NEW YORK (DTN) -- Spot-month New York Mercantile Exchange oil futures settled lower Friday afternoon after the latest report by oil services firm Baker Hughes showed another big jump in the oil rig count in the United States that highlighted rising domestic oil production.
The report issued early this afternoon showed the number of active oil rigs increased by 15 this week to 566, the most in more than a year, with 41 oil rigs added so far in January. The increase followed last week's 29 jump in the oil rig count, the most in nearly four years.
The market was already under pressure early due to profit-taking from Thursday's rally, and the Baker Hughes report confirmed what analysts expected and took the focus away from expectations for tightening global supply.
Market focus has shifted between global production, with the Organization of the Petroleum Exporting Countries and 11 non-OPEC oil producer countries reducing their output, and domestic supply throughout this week. At 8.961 million bpd, U.S. crude production is at a nearly 10-month high, data from the Energy Information Administration shows.
"At the moment, the oil market is very headline-driven," said David Thompson, executive vice president at Powerhouse, a Washington, D.C.-based brokerage. "The Baker Hughes rig count report has tilted it towards the bearish side today, but that is subject to change if OPEC reports over compliance on their cuts."
At settlement, NYMEX March West Texas Intermediate futures fell 61cts to $53.17 bbl while up 75cts for the week, having reversed off a three-week high of $54.08 on the spot continuation chart. The ICE March Brent crude futures contract dropped 72cts to $55.52 bbl and was little changed for the week. NYMEX February ULSD futures settled 2.20cts lower at $1.6189 gallon, off a $1.5981 near two-month spot low, and down 2.7cts for the week. February RBOB futures settled 1.56cts lower at $1.5271 gallon while down 3.89cts for the week.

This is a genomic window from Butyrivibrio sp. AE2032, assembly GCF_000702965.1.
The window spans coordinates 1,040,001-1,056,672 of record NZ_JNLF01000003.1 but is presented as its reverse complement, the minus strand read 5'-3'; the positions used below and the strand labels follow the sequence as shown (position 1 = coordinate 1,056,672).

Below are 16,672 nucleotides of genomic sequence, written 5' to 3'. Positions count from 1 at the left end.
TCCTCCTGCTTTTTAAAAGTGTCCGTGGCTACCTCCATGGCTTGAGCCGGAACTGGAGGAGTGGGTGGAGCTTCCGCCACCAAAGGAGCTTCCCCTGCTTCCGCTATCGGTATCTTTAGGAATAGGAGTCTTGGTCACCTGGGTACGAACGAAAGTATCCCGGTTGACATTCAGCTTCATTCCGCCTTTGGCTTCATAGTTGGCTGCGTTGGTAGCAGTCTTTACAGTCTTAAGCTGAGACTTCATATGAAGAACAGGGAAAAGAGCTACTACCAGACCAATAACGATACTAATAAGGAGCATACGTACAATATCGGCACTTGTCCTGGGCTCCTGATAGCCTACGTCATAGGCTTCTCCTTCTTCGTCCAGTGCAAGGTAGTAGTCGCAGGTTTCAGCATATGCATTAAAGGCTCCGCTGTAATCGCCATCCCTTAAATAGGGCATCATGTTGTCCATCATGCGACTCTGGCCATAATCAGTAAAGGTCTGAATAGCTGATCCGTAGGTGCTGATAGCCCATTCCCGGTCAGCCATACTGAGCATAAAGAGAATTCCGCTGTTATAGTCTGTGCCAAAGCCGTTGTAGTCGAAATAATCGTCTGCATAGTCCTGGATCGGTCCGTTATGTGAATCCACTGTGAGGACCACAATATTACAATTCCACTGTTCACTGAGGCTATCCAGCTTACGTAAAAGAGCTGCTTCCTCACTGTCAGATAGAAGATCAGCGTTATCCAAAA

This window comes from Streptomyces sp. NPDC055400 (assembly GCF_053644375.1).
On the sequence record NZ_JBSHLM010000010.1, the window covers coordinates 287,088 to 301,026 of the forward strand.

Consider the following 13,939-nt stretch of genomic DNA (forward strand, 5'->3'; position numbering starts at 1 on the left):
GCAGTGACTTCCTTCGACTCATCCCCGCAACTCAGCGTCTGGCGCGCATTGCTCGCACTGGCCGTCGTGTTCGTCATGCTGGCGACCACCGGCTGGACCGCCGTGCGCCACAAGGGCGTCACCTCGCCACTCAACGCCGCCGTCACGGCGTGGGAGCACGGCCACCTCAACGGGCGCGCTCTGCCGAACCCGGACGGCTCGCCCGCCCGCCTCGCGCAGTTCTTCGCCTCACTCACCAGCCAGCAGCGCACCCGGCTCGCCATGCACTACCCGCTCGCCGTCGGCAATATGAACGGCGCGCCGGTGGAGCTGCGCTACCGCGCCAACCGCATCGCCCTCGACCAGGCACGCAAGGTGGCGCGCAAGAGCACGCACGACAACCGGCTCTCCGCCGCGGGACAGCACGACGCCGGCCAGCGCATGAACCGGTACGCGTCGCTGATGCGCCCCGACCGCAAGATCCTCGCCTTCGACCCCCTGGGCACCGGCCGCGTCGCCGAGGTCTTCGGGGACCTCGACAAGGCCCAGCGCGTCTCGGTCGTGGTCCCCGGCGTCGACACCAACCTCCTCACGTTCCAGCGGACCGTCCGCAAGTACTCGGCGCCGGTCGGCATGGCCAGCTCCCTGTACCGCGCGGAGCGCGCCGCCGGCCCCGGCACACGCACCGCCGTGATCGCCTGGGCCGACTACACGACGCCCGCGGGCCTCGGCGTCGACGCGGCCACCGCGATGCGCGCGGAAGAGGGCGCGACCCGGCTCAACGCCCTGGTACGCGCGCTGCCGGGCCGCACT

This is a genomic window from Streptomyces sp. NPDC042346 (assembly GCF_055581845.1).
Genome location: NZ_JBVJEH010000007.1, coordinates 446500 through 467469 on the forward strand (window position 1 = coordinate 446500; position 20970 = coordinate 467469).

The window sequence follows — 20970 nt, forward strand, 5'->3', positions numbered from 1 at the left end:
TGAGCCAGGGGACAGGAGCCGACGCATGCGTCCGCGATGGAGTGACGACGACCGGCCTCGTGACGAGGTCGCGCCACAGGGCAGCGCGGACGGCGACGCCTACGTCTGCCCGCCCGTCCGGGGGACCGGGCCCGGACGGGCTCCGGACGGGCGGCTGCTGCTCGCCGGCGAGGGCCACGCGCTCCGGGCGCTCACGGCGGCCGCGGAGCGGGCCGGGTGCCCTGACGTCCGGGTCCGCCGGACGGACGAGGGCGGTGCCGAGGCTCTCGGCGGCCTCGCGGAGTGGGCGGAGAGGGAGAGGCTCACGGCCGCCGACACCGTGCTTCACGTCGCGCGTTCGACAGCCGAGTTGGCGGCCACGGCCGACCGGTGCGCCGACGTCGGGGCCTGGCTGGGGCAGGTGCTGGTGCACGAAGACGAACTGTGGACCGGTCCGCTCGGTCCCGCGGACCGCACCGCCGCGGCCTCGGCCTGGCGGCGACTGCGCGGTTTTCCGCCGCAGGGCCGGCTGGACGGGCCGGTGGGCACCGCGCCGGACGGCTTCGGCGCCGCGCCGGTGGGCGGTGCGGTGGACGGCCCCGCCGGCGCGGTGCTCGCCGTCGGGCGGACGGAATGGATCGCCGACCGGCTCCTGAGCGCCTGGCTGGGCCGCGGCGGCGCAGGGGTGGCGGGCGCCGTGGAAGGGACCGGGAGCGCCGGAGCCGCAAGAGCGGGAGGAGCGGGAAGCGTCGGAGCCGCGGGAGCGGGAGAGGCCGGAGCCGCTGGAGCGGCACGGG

In recent weeks and especially at the start of this week, sentiment was bullish on evidence OPEC and their non-OPEC partners were making good on their promise to reduce output pursuant to agreements reached late last year. At a meeting last on Jan. 22 in Vienna, OPEC and non-OPEC producers said they had cut production by 1.5 million bpd, an 85% compliance rate with their Nov. 30 and Dec. 10 agreements to trim output by a combined 1.758 million bpd. That's better than a 57% compliance rate for cuts enacted in 2009 when OPEC also agreed to lower their supply.
Saudi Arabia reportedly production to 9.9 million bpd during the first three weeks of January, down 570,000 bpd from December, surpassing the kingdom's pledge to cut 486,000 bpd. The Saudis are encouraging others to fully comply with their agreed production quotas.
However, analysts argued the cuts by OPEC and non-OPEC would be offset by the rising U.S. production. EIA data shows U.S. crude production increased 191,000 bpd during the first three weeks of 2017.
The International Energy Agency last week projected U.S. shale output would rise by 170,000 bpd this year after a decline of nearly 300,000 bpd last year, while Goldman Sachs sees shale production increasing by 265,000 bpd in 2017.
George Orwel can be reached at firstname.lastname@example.org
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